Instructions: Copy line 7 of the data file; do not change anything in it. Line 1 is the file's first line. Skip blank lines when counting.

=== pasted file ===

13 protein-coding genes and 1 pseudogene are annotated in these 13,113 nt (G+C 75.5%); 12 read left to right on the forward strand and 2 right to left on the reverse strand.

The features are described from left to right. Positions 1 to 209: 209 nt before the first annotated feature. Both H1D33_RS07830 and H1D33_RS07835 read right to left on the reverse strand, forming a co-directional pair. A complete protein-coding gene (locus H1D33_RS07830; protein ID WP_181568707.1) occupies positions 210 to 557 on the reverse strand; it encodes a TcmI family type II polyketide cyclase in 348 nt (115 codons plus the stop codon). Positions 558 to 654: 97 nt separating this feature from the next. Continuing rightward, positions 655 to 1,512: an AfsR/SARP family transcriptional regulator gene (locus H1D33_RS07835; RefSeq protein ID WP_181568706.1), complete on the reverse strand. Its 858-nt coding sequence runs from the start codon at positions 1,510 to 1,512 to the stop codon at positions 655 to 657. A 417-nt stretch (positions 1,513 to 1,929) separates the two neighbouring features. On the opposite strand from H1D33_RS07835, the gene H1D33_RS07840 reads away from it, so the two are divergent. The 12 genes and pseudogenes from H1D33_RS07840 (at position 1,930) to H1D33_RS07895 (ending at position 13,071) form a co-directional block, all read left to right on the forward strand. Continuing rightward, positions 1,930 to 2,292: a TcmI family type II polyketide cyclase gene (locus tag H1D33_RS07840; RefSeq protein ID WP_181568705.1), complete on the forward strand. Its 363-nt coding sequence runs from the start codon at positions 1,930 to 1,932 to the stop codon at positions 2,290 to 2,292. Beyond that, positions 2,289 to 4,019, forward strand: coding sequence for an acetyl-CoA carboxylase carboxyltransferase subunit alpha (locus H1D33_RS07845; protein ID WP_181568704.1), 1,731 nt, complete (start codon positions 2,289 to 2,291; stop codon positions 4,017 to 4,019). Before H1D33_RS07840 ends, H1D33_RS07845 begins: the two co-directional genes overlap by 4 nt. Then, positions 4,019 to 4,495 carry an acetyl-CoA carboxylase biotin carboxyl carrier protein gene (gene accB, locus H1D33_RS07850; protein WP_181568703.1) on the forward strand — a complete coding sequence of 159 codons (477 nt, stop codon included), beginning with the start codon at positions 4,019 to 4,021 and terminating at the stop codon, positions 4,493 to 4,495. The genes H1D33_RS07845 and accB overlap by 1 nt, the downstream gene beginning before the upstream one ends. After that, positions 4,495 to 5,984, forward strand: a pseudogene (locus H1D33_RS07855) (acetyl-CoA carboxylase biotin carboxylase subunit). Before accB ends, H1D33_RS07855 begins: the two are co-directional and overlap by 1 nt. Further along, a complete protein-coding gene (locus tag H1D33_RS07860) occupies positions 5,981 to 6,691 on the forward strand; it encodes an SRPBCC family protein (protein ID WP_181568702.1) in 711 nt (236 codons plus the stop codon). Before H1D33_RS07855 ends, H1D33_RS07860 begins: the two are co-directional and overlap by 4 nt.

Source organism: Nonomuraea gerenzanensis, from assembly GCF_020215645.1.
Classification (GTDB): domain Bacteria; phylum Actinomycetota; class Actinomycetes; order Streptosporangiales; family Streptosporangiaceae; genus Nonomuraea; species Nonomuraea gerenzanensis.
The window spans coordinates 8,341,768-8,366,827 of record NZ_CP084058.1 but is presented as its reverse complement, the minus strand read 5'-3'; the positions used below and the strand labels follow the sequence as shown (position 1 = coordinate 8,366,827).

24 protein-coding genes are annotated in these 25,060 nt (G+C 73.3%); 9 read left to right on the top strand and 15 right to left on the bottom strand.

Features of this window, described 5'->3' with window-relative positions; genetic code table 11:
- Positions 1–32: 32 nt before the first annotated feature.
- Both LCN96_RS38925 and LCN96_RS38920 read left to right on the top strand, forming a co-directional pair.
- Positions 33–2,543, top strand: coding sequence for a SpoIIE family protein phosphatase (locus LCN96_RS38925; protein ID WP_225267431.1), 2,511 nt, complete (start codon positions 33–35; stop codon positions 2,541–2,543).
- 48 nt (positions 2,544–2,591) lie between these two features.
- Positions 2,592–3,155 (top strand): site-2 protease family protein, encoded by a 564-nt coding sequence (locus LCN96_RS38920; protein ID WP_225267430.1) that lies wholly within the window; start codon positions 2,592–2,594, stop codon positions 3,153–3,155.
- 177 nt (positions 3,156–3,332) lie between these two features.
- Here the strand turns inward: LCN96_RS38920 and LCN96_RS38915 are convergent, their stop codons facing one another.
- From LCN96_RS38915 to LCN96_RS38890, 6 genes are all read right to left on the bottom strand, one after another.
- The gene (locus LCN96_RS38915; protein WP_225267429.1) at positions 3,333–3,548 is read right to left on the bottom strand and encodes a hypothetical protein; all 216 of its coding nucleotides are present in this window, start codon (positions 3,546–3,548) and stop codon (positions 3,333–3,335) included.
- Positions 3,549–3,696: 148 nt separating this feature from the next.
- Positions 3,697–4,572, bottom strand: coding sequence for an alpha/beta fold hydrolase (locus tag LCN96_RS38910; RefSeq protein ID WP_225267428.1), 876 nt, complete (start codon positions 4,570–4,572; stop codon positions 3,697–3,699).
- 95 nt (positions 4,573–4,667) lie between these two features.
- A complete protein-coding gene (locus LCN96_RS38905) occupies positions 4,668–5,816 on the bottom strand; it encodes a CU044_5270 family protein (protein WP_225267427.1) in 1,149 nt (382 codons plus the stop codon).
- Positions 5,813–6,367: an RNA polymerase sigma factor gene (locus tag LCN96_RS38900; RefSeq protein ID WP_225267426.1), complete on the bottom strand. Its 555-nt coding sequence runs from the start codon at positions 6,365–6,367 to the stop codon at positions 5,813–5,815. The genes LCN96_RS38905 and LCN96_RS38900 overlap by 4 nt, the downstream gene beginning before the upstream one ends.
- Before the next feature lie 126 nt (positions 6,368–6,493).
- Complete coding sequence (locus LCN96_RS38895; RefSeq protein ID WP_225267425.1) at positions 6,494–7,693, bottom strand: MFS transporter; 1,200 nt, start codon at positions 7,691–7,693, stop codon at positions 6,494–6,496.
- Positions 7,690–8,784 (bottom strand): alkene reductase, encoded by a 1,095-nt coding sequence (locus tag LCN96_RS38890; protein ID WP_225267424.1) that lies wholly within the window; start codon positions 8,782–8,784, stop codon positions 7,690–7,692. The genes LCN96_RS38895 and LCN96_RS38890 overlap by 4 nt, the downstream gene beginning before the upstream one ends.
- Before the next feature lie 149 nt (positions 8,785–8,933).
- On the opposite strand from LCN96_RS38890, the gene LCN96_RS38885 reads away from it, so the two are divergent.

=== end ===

Features of this window, described 5'->3' with window-relative positions; genetic code table 11: